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Sacramento Radio History
KROY in the 70s
by Alex Cosper
Take a virtual tour of Sacramento at SacTV.com
see also American Radio History
see also KZAP,
See The KROY Story Video Series at SacTV.com
Inside the KROY Machine
Even though top 40 song rotations created a repetitious merry-go-round of the same hits being heard over and over, KROY was
still much different than what top 40 inevitably became. PD Johnny Hyde believed in mixing art with commerce as a way of
establishing station identity.
Bob Sherwood says in 2004 that Hyde allowed air talent "to make music programming decisions
based on their individual abilities to sense and react to what they were doing on the fly. In my view, his management of that,
while extraordinarily difficult to quantify, played a significant role in the reaching of Dwight's targets and their maintenance
during John's time as PD."
So the station did what it needed to do to get ratings, but it also took on artistic directions not
known to top 40 radio. For extra flavor Hyde let college students come in on Sunday nights and play whatever they wanted.
KROY had a hand-crafted sound compared to how strict top 40 playlists became in the eighties and
afterward. Jocks still had a certain degree of musical input even though tight playlists began sweeping the industry since the early sixties.
Dave Williams reflects in 2004, "I think it was pretty standard in the sixties and seventies for top 40
stations to keep their current hits in a rotation while allowing jocks to choose oldies, generally determined by dayparts.
What was NOT standard was that KROY played 50% oldies! Rebounds is what we called them. And yes, indeed, you could tell who was
on the air by hearing the music selection only. Wonder Rabbit was famous for loving bubble gum rock which worked well for
midday housewife time. T. Michael Jordan and later Gene Lane were masters of the much harder fare at night (Led Zeppelin, Hendrix, Stones, etc.)
along with some other night-only selections both old and new from artists who never became huge but whose music fit the sound of the station at the time.
But even though each jock added personalized flavor to the mix, they weren't bound by any personas that happened to emerge. Iron Butterfly still got played in
morning drive and middays regardless of the jock so it was kind of a chemistry of loose rules within a structure where almost anything could
happen depending on the moment. Dave adds as an aside, "you would be
shocked to hear how nice Barbara Streisand's 'People' could sound right next to 'Honky Tonk Women' or that Louis Armstrong's 'What a Wonderful World'
blended beautifully into 'Suzie Q' by Creedence."
The seventies mark the end of the AM top 40 giants
KROY's exciting six-year ride at the top of the Sacramento ratings ended in 1974. Interestingly, the KROY PD Chuck Roy
left KROY at the end of 1973 and joined adult contemporary station KCRA for middays in early 1974, under the programming of former KROY PD Johnny Hyde, who became head of KCRA's programming in 1971. At that time Hyde brought in sixties KROY personality Lee Kirk. In many ways, the success of KCRA in the seventies was built on the prior success of KROY. In 1971 Hyde hired Cary Nosler from KZAP, who he had tried to hire while PD at KROY, but the rock jock preferred freeform. It was Hyde who gave Cary the nickname "Captain Carrot." More familiarity was brought to KCRA when Dave Williams, in a two year period, jumped from mornings at KROY to Los Angeles to PD/3-7p jock at KNDE to a short stint in Memphis, then landing at KCRA in 1975. He did production, news and a talk show before moving to mornings in 1981, which became a top rated show in town for four years that marked a preview to even bigger career achievements.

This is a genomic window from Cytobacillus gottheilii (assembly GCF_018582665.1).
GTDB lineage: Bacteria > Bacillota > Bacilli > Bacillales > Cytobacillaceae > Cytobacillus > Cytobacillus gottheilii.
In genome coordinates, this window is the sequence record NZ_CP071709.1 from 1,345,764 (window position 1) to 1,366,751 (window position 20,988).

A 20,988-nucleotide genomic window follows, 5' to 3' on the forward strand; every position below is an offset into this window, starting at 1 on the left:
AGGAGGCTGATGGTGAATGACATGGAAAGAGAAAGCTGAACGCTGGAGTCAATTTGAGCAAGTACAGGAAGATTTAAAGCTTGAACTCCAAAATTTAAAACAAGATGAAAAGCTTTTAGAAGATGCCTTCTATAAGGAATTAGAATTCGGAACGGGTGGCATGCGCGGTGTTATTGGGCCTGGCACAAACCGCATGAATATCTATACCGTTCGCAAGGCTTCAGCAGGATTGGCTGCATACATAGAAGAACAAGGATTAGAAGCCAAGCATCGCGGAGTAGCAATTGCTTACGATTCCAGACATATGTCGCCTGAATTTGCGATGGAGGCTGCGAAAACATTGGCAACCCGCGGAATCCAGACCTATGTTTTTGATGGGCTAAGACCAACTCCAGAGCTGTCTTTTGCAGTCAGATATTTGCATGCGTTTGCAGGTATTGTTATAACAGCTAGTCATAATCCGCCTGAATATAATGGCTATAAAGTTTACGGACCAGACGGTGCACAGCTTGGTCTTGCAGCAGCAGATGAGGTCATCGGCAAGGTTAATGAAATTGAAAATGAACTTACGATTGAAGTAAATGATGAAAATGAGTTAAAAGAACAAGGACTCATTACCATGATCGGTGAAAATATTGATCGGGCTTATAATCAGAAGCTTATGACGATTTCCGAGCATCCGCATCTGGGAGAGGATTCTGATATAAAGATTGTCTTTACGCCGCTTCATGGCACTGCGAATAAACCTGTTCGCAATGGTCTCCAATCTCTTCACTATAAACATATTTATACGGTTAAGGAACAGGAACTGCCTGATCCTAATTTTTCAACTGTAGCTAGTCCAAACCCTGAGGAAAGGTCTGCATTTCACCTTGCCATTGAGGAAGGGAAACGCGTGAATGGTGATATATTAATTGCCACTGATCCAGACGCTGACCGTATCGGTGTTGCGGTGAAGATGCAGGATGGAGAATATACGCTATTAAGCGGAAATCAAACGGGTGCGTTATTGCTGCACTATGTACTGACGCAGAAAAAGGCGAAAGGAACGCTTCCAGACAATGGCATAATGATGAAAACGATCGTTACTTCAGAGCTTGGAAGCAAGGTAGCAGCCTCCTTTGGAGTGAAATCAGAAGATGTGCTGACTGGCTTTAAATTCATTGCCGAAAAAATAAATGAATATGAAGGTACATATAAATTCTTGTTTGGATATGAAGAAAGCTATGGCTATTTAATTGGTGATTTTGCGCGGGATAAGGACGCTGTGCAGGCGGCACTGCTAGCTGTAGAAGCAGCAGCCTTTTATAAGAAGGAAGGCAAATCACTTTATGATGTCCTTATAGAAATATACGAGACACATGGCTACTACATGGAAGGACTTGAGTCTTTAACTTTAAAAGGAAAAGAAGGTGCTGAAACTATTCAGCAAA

In 1976 KROY picked up a sister FM station KROI (96.9 FM), which had previously been country station KEZS. For awhile it was nicknamed I-97, but in 1979 it was renamed Y-97 as the call letters shifted to KROY-FM. To be different from the AM top 40 station KROY-FM focused on a more adult-approach to top 40 rock hits. But the format never seemed to stay consistent as it shifted several times, sometimes leaning more pop and sometimes more rock.
On September 30, 1978, Brown Broadcasting, who had already owned KXOA-FM for five years, turned their new property KNDE back into KXOA-AM, once again returning the format to album rock. For awhile it was called "AM 14, the Rockin' Home."
In January 1980 KXOA played with their identity again by starting to call themselves "The New 14K." People either didn't get it or simply were too busy listening to the same music on FM. So the station kept fishing for a format. By the fall of 1981 they were back to 50s/60s oldies, which failed. To make a long story short, their status as a leading AM station was the forties through the seventies.
KROY FM went through a series of Program Directors in its first few years that included Robert John (late 1976-September 1977), Steve Michaels (1977-1978) and Terry Nelson (1978). Then on Halloween 1978, Richard Irwin arrived as head of programming. The morning show on KROY-FM at the end of the decade was Russ Martin and Barry K. Fyffe (who had previously done mornings with Terry Nelson on the AM). During this period Ann Schmidt rose from receptionist to newscaster and later